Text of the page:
A reasonable tolerance on SCC spread is plus or minus 2.5 inches.
Slump flow, a test that is often performed with an upside down cone, measures SCC's flowability.
But another term is gaining importance when referring to SCC's quality. Robustness is a mix's ability to maintain its properties in the face of minor changes, such as water content (aggregate moisture content), admixture dosage, cement type, aggregate gradation, or mixing and handling.
A lengthy article on robustness is available at www.selfconsolidatingconcrete.org. The bottom line is that SCC mixes tend to be less robust than ordinary concrete because the mix is more complex, and minor variations can lead to serious problems on the jobsite in terms of flow and segregation.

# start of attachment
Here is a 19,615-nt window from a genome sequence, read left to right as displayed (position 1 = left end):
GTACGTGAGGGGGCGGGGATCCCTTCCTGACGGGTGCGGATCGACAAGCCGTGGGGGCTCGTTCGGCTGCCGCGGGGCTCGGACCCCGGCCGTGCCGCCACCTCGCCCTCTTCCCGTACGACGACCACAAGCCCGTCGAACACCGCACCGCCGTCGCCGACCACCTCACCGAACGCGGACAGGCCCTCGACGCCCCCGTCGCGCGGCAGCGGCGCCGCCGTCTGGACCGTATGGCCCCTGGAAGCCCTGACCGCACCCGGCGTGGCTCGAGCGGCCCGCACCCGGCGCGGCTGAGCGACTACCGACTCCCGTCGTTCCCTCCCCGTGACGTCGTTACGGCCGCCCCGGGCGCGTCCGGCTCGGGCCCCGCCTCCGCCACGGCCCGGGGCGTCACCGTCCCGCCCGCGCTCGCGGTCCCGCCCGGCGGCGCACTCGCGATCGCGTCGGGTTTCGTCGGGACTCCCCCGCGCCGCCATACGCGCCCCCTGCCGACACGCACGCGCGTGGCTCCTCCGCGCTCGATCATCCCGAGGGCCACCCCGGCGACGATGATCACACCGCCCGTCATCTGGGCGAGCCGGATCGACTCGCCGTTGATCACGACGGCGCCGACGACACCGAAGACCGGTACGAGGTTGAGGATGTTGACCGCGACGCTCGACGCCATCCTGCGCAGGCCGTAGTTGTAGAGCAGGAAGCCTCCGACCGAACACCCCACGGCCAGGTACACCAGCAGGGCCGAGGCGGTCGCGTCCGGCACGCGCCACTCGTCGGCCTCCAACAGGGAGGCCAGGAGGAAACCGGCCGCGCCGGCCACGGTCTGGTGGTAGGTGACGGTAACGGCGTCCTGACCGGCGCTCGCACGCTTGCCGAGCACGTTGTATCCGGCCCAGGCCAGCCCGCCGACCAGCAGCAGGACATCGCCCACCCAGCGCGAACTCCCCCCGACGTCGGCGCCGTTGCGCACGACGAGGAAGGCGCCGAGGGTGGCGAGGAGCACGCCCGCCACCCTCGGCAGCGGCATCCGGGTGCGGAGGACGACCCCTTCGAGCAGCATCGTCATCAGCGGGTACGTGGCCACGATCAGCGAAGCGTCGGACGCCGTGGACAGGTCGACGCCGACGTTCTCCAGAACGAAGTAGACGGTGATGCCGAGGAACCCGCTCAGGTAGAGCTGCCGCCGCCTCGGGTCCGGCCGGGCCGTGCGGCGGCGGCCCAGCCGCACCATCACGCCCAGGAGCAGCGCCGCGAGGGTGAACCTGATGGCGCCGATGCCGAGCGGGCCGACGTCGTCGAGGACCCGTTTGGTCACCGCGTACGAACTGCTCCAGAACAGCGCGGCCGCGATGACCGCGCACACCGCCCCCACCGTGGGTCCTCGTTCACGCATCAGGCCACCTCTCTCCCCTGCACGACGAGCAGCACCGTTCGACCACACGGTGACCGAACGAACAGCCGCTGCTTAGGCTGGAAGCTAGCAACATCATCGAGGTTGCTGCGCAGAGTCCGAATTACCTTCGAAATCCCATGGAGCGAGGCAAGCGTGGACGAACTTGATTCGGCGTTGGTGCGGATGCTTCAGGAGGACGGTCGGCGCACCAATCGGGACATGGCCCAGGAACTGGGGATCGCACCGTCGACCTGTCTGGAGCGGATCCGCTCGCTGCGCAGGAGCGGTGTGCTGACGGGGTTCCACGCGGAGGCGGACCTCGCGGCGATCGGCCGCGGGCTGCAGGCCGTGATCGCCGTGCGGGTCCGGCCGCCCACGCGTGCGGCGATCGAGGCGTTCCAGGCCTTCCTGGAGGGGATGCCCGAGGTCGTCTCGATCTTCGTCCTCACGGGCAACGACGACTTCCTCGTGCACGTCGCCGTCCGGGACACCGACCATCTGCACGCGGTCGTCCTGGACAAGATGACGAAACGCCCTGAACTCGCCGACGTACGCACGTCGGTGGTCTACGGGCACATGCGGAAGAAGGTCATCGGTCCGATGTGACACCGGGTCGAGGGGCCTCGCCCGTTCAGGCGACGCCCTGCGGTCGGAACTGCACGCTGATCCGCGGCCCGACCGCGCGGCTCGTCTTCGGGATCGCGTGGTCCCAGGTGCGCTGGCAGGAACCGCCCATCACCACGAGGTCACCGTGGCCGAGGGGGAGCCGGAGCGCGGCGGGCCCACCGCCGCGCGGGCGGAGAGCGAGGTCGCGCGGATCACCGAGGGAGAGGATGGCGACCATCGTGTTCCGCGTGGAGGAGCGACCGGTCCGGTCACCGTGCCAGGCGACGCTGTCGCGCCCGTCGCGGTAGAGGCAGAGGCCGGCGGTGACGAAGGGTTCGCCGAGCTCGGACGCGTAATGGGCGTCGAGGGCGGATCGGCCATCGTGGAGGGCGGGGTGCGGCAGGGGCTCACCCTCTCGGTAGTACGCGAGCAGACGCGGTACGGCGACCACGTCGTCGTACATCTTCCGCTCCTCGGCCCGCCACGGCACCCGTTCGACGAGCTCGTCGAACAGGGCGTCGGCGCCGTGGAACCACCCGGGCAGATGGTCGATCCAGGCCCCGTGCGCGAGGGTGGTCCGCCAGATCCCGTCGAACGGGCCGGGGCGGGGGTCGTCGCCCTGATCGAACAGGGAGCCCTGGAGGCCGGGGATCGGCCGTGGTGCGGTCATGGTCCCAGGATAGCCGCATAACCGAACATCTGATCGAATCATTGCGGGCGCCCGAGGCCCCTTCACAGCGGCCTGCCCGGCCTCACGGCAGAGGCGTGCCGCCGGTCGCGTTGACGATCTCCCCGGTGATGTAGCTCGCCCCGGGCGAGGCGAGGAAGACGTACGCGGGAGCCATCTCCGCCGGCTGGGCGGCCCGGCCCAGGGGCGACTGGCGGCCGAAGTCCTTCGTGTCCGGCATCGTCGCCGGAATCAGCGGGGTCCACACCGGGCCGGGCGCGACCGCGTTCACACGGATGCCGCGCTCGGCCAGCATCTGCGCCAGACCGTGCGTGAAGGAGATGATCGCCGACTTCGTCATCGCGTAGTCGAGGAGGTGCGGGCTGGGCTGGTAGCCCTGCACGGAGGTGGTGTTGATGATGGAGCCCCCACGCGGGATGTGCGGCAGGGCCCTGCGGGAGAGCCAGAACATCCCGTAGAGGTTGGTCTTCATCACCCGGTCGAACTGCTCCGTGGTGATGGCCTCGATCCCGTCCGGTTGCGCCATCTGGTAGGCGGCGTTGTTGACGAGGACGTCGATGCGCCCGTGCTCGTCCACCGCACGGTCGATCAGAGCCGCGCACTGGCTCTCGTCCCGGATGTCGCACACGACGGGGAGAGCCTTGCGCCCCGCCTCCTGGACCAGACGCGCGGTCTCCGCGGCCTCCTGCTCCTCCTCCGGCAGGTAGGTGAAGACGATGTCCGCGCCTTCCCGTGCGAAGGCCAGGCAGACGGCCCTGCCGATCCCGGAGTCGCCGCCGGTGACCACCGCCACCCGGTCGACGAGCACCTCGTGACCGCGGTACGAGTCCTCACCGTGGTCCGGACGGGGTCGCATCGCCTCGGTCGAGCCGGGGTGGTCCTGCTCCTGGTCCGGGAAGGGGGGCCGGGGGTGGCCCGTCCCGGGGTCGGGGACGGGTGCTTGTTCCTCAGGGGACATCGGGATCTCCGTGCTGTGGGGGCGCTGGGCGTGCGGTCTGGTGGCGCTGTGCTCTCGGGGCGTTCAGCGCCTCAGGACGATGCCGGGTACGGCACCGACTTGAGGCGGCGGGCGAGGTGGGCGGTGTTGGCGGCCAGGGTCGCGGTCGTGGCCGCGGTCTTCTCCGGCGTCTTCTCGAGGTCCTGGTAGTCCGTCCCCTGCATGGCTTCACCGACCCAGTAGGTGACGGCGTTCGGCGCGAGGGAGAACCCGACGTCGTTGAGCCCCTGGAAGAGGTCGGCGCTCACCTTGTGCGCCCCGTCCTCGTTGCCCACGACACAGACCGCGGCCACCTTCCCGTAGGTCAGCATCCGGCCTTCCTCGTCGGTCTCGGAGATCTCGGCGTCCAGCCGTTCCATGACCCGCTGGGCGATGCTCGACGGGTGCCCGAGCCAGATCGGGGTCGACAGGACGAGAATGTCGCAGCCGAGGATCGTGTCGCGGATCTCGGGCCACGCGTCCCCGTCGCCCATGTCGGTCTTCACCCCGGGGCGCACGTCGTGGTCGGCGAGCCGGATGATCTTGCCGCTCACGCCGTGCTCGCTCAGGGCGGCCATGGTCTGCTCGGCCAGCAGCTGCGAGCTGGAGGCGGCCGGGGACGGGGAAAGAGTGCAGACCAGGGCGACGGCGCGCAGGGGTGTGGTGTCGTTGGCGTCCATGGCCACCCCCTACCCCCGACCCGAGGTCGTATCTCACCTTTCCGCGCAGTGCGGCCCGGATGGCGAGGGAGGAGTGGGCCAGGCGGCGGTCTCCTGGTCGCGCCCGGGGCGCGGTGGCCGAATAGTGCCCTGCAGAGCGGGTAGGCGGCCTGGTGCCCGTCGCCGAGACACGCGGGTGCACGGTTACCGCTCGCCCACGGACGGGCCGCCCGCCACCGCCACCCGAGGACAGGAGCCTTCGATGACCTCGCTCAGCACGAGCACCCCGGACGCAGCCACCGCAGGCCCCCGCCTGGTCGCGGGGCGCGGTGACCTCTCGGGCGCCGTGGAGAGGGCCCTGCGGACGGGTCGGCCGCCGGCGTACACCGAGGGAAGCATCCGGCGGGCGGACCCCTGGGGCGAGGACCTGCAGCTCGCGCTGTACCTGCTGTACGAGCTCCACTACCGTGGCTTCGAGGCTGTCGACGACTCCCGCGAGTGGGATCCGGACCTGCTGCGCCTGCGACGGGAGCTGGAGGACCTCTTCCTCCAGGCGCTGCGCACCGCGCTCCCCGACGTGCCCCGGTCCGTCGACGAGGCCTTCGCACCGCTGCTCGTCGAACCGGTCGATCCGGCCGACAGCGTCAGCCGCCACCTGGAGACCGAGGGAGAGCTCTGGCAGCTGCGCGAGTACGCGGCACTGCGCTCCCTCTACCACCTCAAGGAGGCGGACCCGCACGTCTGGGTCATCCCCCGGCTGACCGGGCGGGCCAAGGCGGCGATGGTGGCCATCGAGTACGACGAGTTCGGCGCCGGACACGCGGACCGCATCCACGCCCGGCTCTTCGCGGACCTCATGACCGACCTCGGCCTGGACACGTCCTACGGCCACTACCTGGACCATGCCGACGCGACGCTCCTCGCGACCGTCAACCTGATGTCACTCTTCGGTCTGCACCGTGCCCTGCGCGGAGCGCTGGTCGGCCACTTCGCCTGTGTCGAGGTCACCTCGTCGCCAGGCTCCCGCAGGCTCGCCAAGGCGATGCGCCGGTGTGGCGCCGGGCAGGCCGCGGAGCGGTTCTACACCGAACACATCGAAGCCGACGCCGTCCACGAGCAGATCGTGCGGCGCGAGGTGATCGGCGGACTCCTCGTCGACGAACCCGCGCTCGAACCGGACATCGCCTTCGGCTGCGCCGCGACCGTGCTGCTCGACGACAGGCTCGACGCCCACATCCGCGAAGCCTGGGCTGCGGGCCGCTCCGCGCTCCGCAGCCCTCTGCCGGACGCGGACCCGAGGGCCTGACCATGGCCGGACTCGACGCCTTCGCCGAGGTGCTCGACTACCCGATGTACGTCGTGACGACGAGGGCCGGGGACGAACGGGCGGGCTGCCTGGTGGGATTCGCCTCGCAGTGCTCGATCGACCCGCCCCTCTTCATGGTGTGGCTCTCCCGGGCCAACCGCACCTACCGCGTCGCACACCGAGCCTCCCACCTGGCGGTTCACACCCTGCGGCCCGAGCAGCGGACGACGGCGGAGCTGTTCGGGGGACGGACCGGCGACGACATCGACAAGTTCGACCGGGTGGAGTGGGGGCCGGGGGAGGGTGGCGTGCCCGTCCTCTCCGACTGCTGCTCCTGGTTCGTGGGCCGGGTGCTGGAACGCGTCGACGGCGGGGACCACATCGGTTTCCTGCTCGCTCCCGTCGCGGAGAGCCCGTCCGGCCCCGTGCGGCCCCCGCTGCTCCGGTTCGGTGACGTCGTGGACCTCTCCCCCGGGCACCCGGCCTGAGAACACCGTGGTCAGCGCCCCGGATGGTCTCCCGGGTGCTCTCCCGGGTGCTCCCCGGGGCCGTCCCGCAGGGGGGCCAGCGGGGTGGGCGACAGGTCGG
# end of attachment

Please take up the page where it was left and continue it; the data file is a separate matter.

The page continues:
For many SCC mixes, the solution to this lack of robustness is to use high percentages of powder, high dosages of VMAs, or both. But then the problem is that with all the added fines and admixture, the cost of the materials begins to outpace the cost reduction from labor savings on the jobsite.
Ask any contractor if he is willing to pay a higher price for a less predictable concrete mix to slightly reduce his labor costs, and he will show you the door in a hurry. Added risk is something to avoid in construction.
SCC is one of the greatest advancements in concrete technology in the past 20 years. But moving this technology from lab to the field will only happen if a robust mix can be provided at a reasonable price.
Using new technology and reasonable tolerances, producers have proven our industry can accomplish this. The remaining challenge is convincing contractors and owners.
For more information, also see Achieving Robust SCC Economically
William D. Palmer Jr. is with Complete Construction Consultants. E-mail firstname.lastname@example.org.